Today’s writing prompt is: “Something my body (or someone else’s) has taught me.” Dena Hobbs, yoga instructor and author of “Lighten the Darkness: An Advent Journey Through Hope” thought this one up and I’m glad she did!
When I first read it, my reaction was that I’ve never thought about my body as a teacher. It’s a vehicle. A warm blanket. At times a burden. Ballast. Buoyancy. A hideout.
For the first 30 years of my life, I thought of my body as the thing that carried my brain and my heart around. My brain got things DONE. My brain got me attention, acclaim. My brain made progress. My brain achieved my goals and moved me forward in life. My brain got me the grades that won the awards that led to the scholarship that got me the fellowship that landed me the job. Then the next job and the next one and the next one. My brain pays the bills.
While my brain got things done across all those years, my heart decided WHAT I should do. Even with my practical streak, I spent plenty of time following my heart. I chased after it all those times it went chasing after a boy. I carried my heart right out in the open. I needed to be loved. I delighted to feel it swell with friendship and love. I went down in the depths when my heart was broken. My brain couldn’t keep my heart from doing what it was going to do. My heart, my heart, my heart. Even as I exercised my brain and it grew stronger, I relied on my heart to decide–I felt my way through my teens and 20’s.
Then I hit my 30s.
That decade was a doozy. I ran into the parts of life that my brain couldn’t think my way out of. I hit the spots where my heart led the way and got shattered. After Fartbuster and I had been separated for seven months, the phone rang one night–his girlfriend calling MY HOUSE, asking if he was there. WTH??? I had already hung up the phone by the time I was good and awake. My heart lurched with the familiar heartache. My brain tried to kick into overdrive–was that a dream? Did that really happen? What does it mean? Where IS he? My brain began to calculate whether that was the final straw. My heart flopped and wrenched and twisted–it didn’t flip off like a switch. But my body? My body was so tired from months of his foolishness that it just went back to sleep. I woke up knowing that I was going to get a divorce and my heart was calm. The late hour eclipsed the brain and the heart–the body took over–and my life got to a better place.
That’s what I learned from my body–get the brain to hush, get the heart to sit still, let the body do what it does.
When Richard got leukemia and we spent 10 months walking side by side towards The Door, my brain was at its peak–I kept it all together. My body kept me moving, traveling back and forth, tending to him, tending to me, holding down my job. My heart…well, I’ll write a book about that one day. After he died, my brain couldn’t think its way out of the grief. My heart needed time. My body kept going. I remember standing at the kitchen sink at my dad’s house on the Easter Sunday a few weeks after Richard died and asking myself, “How did I get here?” The kids were playing in the backyard. There was a ham on the stove. I was dressed. My car was in the drive. The neighbor had come across the street to give me her condolences. My body was there, living. My brain and my heart didn’t know what to do.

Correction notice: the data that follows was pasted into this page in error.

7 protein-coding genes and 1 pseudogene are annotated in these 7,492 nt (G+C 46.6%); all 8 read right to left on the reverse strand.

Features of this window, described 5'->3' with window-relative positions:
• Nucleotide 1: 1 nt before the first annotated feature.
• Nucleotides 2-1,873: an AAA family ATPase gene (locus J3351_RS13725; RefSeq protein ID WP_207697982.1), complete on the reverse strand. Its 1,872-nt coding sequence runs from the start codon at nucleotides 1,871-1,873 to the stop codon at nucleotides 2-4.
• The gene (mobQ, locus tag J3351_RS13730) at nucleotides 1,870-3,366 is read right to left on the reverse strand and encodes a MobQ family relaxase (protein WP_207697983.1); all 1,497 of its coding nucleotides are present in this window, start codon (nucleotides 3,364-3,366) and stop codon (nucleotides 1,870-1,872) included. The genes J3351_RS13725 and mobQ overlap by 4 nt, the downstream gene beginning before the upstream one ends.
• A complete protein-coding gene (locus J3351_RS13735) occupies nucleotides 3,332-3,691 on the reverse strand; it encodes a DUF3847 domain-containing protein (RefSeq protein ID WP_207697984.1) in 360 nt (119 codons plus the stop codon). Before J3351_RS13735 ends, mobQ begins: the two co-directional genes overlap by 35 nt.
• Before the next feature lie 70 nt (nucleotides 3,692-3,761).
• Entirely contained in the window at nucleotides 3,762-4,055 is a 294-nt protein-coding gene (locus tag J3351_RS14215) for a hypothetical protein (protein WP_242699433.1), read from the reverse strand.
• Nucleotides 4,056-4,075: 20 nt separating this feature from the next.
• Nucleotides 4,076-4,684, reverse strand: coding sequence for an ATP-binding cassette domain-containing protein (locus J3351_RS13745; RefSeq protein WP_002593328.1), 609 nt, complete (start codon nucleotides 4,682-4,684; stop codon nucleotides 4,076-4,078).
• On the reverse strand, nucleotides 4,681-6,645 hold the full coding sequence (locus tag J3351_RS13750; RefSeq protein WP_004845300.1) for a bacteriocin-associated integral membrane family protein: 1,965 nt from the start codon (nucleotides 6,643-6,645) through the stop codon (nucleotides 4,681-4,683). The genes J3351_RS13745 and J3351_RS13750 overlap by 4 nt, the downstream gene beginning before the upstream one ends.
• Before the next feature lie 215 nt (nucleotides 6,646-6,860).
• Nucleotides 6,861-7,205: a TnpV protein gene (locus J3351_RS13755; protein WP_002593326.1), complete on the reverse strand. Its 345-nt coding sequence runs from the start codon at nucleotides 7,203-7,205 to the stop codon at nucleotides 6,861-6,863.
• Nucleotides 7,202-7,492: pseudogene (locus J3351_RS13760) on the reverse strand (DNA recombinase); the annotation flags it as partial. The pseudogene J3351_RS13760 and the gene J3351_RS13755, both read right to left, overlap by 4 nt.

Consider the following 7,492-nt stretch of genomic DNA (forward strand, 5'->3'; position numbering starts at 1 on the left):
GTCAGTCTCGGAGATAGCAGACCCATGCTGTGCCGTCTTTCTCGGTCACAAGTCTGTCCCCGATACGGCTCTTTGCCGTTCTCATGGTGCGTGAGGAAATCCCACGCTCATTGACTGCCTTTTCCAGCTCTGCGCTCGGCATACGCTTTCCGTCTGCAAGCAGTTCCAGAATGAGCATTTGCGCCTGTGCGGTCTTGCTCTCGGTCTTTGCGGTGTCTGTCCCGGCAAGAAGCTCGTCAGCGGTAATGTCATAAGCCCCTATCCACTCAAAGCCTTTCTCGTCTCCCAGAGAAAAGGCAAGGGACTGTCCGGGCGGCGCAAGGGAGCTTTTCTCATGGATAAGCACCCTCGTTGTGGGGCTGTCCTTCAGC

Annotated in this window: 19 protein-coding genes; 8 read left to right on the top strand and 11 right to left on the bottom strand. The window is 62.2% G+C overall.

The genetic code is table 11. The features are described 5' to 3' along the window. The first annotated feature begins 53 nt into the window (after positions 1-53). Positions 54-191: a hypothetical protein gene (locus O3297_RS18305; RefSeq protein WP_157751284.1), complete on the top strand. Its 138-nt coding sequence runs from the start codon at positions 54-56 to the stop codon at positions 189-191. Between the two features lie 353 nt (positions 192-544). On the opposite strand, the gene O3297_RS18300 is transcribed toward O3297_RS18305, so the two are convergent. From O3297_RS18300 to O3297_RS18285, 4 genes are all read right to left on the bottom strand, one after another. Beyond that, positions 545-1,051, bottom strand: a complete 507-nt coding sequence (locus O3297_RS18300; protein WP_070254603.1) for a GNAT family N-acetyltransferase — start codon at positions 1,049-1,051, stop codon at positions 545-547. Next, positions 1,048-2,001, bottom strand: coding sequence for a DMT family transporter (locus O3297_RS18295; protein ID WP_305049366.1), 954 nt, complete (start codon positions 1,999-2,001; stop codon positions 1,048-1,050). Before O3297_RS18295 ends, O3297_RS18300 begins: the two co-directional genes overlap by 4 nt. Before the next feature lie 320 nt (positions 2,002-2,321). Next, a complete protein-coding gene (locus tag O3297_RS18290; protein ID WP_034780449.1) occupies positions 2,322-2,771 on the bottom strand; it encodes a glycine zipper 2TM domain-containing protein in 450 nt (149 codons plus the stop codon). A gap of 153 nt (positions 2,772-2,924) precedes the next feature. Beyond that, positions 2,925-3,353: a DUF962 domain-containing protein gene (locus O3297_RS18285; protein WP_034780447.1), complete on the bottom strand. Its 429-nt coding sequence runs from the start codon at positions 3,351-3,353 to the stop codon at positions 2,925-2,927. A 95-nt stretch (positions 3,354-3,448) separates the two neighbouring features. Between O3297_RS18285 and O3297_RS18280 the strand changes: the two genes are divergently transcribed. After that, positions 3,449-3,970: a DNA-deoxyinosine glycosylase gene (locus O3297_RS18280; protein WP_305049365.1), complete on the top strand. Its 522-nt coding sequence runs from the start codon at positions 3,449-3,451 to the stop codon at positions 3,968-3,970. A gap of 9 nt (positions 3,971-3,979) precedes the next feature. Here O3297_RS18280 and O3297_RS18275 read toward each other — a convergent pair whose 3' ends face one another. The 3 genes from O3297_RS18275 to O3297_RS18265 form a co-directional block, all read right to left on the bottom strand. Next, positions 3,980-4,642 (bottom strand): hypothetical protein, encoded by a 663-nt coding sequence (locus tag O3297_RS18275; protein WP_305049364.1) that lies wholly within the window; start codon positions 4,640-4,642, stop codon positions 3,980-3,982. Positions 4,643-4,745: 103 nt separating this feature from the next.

A few years passed. My heart had wanted a child for over 10 years. My brain knew that the clock was ticking. My body? My body said, “I got this.” After my first date with G, I called Andrea to talk it over. She asked, “Was there chemistry?” and I giggled, “Girl. He’s got a PhD in Chemistry!” No need for the reproductive endocrinologist. Saved that copay.
The first baby was born. My brain had read the books. My heart loved her before I ever saw her tiny heart beating. My body stitched her together with no regard for all the alarmist messages my brain found in “What to Expect When You’re Expecting.” My brain knew I was supposed to have a typed up birthing plan. My body said, “Hush. I am doing something here. Watch and learn.” My body knew how to feed her. My body was her refuge and still is. The love we have for each other has nothing to do with my brain.
The month I was turning 40, my brain decided that my heart and my body needed to get into shape. I joined boot camp with the goal of being able to do a military push up on my 40th birthday. I did three! I didn’t think my way or wish my way to those push ups…my body did the work. I learned to run long distances by keeping my heart steady and my brain quiet. It’s the brain that wants to stop long before the body has to. It’s the heart that is afraid to even begin. When I let my body begin to move, it took over and took me places I had never believed I could go.
Now I’m 45. I have learned that there will be times when my brain has to think my way out of a snarl–like planning dinners so that the produce all gets used up before it turns mushy. There will be times when my heart leads the way–like when I want to ignore that “Mama!” cry at 3 a.m. but that’s ME he’s calling for. Other times? My body will know just what to do. Like now, when I need to sleep so I can get up a little early tomorrow and do some push ups.
What has your body taught you?